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United States v. Fortenberry

United States District Court, D. Nevada

March 8, 2017

United States of America, Plaintiff/Respondent
v.
Antwan Fortenberry, Defendant/Petitioner

          Jennifer A. Dorsey United States District Judge

          ORDER DENYING MOTION TO VACATE [ECF NO. 126]

         On November 17, 2016, federal prison inmate Antwan Fortenberry dispatched a § 2255 motion challenging his 2015 conviction (via a guilty plea) for being a felon in possession of a firearm.[1] On December 16, 2016, I denied Fortenberry's motion, finding that he was not entitled to federal habeas relief on his IAC claims[2] because he failed to show that counsel was ineffective or that there was a reasonable probability that, but for these alleged errors, he would not have pleaded guilty and would have insisted on going to trial.[3] Three days later, the court received a supplemental § 2255 motion, which was dated December 13, 2016-three days before my order denying Fortenberry's initial § 2255 motion.[4] The supplement contains the same IAC claims as Fortenberry's first motion and adds additional legal support for his claims.

         While his supplemental § 2255 motion was still pending, Fortenberry filed a notice of appeal of my order denying the initial § 2255 motion in the Ninth Circuit along with an application to proceed in forma pauperis on appeal. On February 17, 2017, the Ninth Circuit issued an order denying without prejudice Fortenberry's IFP application. The Ninth Circuit indicated in that order that Fortenberry's § 2255 motion raises an ineffective-assistance claim that I failed to address and resolve in my dismissal order: that Fortenberry's counsel was ineffective for failing to file a notice of appeal after he asked her to do so, and the Cirucit remanded this case to me to consider that claim.[5]On February 22, 2017, I found that Fortenberry had alleged a colorable IAC claim based on his counsel's failure to file a notice of appeal, and I gave the government until March 1, 2017, to notify the court if it objected to me vacating and re-entering Fortenberry's judgment so that he can file a timely notice of appeal without the court first having to hold an evidentiary hearing to determine whether Fortenberry's IAC allegation is true. The government did not object, so I re-entered Fortenbery's judgment of conviction to provide him the opportunity to file a timely notice of appeal.[6]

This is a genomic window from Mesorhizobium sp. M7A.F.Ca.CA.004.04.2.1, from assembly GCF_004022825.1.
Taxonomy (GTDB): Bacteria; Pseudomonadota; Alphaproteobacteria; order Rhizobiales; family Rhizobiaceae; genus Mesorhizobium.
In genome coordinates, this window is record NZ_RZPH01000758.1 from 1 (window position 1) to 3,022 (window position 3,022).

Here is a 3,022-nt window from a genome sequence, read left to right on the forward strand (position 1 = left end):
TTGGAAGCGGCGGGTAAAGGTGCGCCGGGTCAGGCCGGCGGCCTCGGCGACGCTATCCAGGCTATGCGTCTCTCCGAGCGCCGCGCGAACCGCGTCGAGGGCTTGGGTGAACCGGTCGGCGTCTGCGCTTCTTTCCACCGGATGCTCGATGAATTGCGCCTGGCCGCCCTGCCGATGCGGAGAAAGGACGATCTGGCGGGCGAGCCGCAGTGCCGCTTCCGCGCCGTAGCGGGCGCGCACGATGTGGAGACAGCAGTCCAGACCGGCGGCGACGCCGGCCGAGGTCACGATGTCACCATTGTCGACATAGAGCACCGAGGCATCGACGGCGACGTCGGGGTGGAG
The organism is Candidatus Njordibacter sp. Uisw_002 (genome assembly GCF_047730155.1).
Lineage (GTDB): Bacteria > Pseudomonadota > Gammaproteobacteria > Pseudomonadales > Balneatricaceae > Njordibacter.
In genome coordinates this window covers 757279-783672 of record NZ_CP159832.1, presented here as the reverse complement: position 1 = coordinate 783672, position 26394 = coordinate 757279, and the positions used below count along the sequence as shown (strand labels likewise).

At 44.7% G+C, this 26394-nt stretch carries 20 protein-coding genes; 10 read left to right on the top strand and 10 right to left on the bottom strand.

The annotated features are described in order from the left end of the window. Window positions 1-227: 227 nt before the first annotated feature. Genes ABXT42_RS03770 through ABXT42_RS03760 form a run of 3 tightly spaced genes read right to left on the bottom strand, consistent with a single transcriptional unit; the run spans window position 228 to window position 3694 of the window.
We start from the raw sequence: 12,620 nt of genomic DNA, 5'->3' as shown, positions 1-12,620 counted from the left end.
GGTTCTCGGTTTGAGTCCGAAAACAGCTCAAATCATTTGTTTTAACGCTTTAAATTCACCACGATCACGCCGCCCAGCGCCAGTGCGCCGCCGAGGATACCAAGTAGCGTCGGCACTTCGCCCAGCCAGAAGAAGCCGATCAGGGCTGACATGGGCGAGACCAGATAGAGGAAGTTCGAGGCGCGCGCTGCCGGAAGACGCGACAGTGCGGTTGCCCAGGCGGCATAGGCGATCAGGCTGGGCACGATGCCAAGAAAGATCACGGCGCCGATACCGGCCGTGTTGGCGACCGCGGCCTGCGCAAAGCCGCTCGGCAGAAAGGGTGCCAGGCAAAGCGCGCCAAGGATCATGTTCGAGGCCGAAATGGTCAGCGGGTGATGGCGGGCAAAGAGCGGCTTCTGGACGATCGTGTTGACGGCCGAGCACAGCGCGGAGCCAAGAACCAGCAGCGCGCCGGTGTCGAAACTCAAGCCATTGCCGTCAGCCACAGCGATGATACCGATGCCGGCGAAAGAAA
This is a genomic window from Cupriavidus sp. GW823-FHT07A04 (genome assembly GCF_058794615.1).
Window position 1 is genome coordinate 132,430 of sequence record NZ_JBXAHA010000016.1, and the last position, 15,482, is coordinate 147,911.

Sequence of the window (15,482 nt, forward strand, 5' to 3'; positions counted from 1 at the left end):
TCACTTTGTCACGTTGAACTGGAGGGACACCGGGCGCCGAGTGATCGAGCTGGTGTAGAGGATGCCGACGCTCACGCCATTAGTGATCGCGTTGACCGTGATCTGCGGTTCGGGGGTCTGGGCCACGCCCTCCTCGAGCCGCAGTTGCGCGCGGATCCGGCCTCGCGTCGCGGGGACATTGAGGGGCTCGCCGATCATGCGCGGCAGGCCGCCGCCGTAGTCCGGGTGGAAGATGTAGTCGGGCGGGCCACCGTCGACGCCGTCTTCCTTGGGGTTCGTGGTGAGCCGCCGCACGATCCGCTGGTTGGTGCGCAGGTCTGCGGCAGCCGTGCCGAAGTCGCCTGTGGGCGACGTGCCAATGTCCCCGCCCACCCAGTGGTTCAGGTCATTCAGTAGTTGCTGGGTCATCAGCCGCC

I have reviewed Fortenberry's supplemental § 2255 motion, and I still find that it is clear from the motion, memorandum, and the record in this case that Fortenberry is not entitled to federal habeas relief on his claims that his counsel was ineffective for failing to: inform him of the consequences of pleading guilty as opposed to going to trial, investigate, negotiate a more favorable plea deal, submit evidence in mitigation of his sentence, discuss and make objections to his pre-sentence investigation report, and object to his sentence being substantively unreasonable.[7] And Fortenberry has already received relief for his claim that his counsel was ineffective for failing to file a notice of appeal on his behalf. I therefore deny as moot Fortenberry's supplemental motion to vacate.

         Conclusion

         Accordingly, IT IS HEREBY ORDERED that Fortenberry's supplemental motion to vacate under 28 U.S.C. § 2255 [ECF No. 126] is DENIED as moot.

---------

Notes:

[1] ECF No. 124.

[2] ECF No. 125.

[3] Id. at 2-4 (applying the test for IAC claims challenging guilty pleas from the United States Supreme Court's decision in Hill v. Lockhart, 474 U.S. 52 (1985)).

[4] ECF No. 126.

[5] ECF No. 132.

[6] ECF Nos. 134, 135.


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